August 04, 2014
Healing isn’t something that I naturally associate with church, or even God. I grew up in a church that seemed concerned about evangelism to the exclusion of transformation and was not very aware of the supernatural or the work of the Holy Spirit. So, when my husband and I registered for the Healing Conference at Rez, I was nervous. I knew that I need healing, but I did not dream that God could heal in the ways that I am actually broken. “Healing” only conjured up wild images of beating demons out of people and whatever “slaying in the Spirit” means, snake handling, and a celebrity TV preacher full of false hope and false promises.
Who met me there, instead, was God. It was at the Healing Conference this year that I finally connected healing with the sweet presence of God. Rather than theatrics, the conference was filled with prayer. We were led in connecting with God through the open posture of our bodies and through our senses and imaginations.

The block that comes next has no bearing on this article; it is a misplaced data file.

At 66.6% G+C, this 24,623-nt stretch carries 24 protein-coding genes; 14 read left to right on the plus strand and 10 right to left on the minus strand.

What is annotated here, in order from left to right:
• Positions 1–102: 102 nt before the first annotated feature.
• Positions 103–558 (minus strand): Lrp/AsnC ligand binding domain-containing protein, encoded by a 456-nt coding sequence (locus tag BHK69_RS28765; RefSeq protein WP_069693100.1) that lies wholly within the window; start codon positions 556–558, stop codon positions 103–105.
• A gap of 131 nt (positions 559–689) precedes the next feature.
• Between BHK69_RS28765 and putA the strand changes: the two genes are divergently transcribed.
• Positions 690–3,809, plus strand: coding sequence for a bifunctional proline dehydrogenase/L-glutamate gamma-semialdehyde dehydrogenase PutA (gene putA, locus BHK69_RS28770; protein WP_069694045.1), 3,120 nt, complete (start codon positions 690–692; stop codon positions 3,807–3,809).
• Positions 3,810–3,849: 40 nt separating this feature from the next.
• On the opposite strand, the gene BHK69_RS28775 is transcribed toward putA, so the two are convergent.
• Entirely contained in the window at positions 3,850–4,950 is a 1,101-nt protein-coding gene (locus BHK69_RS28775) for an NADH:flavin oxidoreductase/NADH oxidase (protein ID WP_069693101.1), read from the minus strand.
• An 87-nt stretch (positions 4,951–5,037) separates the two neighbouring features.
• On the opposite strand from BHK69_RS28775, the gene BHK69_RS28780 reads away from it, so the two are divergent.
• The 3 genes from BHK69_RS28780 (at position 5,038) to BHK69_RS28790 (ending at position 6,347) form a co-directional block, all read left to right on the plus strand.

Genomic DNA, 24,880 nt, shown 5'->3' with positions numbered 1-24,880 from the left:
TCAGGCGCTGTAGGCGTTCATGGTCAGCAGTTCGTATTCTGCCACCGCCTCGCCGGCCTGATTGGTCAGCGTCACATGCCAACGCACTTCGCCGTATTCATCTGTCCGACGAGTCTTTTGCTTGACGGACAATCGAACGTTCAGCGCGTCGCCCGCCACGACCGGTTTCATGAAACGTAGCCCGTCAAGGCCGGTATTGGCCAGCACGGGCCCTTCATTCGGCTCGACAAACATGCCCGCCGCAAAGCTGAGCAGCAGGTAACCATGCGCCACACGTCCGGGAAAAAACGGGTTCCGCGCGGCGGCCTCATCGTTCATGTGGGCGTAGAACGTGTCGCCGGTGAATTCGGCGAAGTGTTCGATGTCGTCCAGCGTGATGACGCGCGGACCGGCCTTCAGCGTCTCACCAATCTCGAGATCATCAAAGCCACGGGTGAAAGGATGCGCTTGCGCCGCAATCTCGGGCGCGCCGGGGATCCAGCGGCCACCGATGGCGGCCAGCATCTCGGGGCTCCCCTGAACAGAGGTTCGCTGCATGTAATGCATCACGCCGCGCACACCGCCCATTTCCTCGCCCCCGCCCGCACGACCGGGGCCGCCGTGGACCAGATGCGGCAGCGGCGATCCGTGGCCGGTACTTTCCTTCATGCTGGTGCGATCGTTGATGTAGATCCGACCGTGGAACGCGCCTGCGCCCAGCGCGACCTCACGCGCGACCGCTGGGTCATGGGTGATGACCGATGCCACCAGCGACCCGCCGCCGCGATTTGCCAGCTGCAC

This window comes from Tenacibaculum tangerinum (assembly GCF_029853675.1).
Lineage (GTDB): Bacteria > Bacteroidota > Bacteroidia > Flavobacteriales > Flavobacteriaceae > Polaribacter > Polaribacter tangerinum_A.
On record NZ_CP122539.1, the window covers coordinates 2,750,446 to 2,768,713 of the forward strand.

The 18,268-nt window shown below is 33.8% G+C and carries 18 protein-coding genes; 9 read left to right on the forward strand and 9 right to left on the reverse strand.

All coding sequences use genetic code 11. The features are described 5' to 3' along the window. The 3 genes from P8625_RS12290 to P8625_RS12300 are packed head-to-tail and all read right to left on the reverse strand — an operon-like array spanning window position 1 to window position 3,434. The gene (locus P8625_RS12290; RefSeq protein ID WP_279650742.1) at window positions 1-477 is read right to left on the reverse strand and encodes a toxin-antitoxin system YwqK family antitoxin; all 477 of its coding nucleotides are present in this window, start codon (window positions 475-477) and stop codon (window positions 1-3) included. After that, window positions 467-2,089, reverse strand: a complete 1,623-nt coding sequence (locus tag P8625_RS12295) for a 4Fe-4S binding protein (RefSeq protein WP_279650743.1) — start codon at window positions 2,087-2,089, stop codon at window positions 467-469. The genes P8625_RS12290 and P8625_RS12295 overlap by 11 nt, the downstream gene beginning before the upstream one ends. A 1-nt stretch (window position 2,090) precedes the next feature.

I had learned to stifle my emotions and imagination pretty early in life because they made me feel vulnerable, and I’m not well connected with my own body for the same reason. Asking me to hold out my hands in a posture of receiving, and appealing to my emotional and imaginative self was poking at all my vulnerable places. It was the first time I had actively tried to accept those parts of myself in order to allow them the possibility of connecting me with God. Slowly, my invulnerable heart melted wide open toward God. I was learning to receive him in a new way.